Aim To assess the relationship between risk perception and reported traffic collisions (TC) and traffic injuries (TI) the year before.
Methods Design: Cohorts.
Setting Primary Care (PC). Urban area. Barcelona (Spain).
Population 1938 subjects possessing driving license, who attended a participating practice from March to November/2009.
Measurements Outcome: TC, TI the year before.
Main exposures Perception of risk for TCs (self-perception (SPR) and as assessed by a health professional (HPPR)), scored 0–10.
Covariates Age, gender, seatbelt use, adherence to speed limits, long-term conditions (LTC) and drugs which increase risk for TC (LTD), psychoactive substance (PS).
Data collection Interview with a health professional during the recruitment visit. Checked with medical records.
Statistics Wilcoxon-test to assess differences in risk perception between categories. Logistic regression to assess relationship between risk perception scores, covariates and TC, TI.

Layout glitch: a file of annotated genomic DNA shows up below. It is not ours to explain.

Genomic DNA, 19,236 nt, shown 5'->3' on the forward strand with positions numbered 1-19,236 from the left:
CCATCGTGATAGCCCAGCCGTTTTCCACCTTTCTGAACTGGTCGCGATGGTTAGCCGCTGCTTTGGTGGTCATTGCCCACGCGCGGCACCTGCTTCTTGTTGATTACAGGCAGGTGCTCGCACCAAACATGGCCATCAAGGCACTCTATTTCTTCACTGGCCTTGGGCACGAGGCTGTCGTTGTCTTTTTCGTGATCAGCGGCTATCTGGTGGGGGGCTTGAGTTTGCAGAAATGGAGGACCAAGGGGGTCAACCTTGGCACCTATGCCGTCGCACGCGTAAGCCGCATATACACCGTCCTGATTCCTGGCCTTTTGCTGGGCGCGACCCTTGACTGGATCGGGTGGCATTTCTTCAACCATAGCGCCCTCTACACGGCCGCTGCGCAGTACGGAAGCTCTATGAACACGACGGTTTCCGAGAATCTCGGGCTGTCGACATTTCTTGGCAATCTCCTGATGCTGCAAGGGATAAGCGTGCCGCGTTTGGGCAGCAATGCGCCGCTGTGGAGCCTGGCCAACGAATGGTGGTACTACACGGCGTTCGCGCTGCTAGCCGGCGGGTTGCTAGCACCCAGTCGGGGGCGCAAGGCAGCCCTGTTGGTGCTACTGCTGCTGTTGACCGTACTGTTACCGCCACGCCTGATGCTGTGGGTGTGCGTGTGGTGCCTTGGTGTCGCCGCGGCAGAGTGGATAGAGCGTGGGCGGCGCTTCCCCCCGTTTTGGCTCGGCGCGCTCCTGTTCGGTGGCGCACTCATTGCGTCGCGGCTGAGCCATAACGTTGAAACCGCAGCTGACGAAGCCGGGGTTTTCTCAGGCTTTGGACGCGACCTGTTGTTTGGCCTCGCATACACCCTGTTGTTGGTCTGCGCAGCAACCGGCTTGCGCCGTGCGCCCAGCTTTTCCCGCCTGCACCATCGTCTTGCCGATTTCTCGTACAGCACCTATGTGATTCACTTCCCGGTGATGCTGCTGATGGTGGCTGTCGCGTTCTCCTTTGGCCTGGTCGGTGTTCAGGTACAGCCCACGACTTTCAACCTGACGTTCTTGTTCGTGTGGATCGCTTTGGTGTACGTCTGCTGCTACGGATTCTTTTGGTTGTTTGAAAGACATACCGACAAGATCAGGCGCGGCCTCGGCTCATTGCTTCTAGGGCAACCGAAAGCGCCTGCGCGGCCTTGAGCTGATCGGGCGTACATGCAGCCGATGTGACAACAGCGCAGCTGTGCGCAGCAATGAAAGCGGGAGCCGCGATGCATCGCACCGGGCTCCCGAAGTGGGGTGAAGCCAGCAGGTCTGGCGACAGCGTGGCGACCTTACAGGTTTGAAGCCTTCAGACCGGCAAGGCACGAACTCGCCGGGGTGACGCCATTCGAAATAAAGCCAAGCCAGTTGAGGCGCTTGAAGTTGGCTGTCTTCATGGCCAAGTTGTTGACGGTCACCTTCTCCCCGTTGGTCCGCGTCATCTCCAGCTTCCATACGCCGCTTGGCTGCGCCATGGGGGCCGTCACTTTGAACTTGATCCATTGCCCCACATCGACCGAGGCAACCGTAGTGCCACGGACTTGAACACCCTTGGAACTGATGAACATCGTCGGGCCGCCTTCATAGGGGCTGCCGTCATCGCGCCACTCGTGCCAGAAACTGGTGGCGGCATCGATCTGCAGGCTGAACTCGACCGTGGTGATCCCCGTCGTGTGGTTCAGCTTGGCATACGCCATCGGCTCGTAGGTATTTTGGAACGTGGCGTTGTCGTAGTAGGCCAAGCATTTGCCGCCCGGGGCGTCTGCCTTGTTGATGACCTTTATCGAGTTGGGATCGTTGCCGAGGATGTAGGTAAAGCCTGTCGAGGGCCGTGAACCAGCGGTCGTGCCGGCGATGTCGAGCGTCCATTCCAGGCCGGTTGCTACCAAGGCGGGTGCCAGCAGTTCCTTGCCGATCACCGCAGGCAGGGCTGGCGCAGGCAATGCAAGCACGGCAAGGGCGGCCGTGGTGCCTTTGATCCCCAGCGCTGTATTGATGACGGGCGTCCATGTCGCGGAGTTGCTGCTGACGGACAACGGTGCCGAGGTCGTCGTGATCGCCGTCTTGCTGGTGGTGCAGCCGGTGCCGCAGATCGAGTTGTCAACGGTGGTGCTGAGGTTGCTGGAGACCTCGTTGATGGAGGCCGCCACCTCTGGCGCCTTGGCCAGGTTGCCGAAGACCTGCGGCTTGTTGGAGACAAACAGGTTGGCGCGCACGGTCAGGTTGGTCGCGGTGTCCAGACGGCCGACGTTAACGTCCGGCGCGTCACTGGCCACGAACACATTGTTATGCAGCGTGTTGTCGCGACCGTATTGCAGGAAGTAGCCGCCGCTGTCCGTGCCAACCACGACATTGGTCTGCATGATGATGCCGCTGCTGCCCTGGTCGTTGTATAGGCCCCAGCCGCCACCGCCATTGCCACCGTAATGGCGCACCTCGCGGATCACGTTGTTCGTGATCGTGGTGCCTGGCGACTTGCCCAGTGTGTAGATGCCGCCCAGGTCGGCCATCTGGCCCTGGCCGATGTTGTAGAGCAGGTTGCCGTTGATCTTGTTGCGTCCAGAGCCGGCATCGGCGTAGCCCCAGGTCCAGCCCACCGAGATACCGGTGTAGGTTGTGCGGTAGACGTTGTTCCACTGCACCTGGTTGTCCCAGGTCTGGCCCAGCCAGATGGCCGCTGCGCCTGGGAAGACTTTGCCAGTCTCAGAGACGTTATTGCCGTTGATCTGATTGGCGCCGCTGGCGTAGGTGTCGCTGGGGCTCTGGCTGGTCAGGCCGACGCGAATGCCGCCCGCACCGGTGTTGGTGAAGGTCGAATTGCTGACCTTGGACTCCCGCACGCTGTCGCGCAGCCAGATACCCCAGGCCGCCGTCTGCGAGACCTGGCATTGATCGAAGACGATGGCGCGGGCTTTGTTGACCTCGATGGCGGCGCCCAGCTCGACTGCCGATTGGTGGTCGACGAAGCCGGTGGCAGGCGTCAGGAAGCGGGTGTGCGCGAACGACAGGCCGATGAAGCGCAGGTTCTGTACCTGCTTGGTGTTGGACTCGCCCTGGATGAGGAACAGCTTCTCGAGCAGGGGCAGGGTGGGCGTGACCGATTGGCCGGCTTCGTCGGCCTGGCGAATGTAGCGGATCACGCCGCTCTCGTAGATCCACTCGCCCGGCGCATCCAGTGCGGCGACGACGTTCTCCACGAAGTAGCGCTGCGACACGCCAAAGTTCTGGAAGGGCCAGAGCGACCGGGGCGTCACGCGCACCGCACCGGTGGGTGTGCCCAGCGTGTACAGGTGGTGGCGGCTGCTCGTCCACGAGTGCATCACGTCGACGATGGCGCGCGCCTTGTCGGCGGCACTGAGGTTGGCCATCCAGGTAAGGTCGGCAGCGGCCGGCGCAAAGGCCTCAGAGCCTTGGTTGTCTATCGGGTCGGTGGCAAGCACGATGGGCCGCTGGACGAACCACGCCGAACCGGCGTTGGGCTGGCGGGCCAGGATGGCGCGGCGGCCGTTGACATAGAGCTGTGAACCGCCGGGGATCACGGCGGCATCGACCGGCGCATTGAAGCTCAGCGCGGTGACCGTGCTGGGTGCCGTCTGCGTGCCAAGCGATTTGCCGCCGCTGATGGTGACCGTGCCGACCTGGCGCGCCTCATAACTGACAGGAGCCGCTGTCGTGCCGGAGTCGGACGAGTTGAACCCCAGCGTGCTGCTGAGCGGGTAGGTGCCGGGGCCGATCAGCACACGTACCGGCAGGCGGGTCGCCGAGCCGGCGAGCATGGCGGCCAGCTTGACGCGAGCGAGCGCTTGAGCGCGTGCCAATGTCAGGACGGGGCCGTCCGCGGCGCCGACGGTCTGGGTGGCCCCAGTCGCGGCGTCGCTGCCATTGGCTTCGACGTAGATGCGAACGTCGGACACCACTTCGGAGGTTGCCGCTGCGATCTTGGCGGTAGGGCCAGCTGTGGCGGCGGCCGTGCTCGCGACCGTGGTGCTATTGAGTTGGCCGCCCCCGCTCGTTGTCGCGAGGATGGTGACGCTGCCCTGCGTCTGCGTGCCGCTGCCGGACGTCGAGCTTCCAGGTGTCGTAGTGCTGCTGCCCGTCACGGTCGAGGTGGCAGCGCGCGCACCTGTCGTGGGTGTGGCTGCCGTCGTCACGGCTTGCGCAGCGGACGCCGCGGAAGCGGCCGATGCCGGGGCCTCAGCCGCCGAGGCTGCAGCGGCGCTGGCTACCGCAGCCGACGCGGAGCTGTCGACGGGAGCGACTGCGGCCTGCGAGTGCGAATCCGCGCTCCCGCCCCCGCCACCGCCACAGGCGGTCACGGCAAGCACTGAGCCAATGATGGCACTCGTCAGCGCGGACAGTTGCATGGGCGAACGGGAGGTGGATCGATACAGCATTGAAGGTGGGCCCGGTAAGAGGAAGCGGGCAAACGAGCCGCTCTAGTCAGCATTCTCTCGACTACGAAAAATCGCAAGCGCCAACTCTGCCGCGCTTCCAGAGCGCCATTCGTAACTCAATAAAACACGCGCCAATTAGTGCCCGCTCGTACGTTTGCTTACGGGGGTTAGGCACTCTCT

Results Patients that take LTD scored SPR lower (mean difference (MD) -0.561(−0.938 to −0.183);p=0.019); those with LTC, and PS users dont score higher (p=0.09, p=0.35 respectively). Health professionals score higher those with LTC (MD 0.879(0.634 to 1.123); p<0.001), LTD (MD 0.967 (0.722 to 1.212); p<0.001) and PS users (MD 0.857 (0.497 to 1.216); p<0.001). HPPR is independently associated with TCs (p=0.026), and TIs (p=0.025). SPR is not related with TCs, nor it is with TIs (both p>0.5).
Discussion PC patients are not aware of the increased risk associated with their LTD, nor with the LTC they are prescribed; PS users arent either. By contrast, HPPRs know about the excess of risk associated with these. Their advice could be an effective intervention.
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